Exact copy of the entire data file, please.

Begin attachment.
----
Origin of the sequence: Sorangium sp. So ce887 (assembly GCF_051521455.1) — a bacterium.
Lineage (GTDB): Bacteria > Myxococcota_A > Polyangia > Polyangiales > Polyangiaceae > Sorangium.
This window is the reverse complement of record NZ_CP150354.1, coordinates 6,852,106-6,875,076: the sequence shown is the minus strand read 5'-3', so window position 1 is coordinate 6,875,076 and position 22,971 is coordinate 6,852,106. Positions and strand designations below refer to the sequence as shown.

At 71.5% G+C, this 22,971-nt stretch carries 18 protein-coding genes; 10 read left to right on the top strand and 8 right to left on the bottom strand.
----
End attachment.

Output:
Origin of the sequence: Sorangium sp. So ce887 (assembly GCF_051521455.1) — a bacterium.
Lineage (GTDB): Bacteria > Myxococcota_A > Polyangia > Polyangiales > Polyangiaceae > Sorangium.
This window is the reverse complement of record NZ_CP150354.1, coordinates 6,852,106-6,875,076: the sequence shown is the minus strand read 5'-3', so window position 1 is coordinate 6,875,076 and position 22,971 is coordinate 6,852,106. Positions and strand designations below refer to the sequence as shown.

At 71.5% G+C, this 22,971-nt stretch carries 18 protein-coding genes; 10 read left to right on the top strand and 8 right to left on the bottom strand.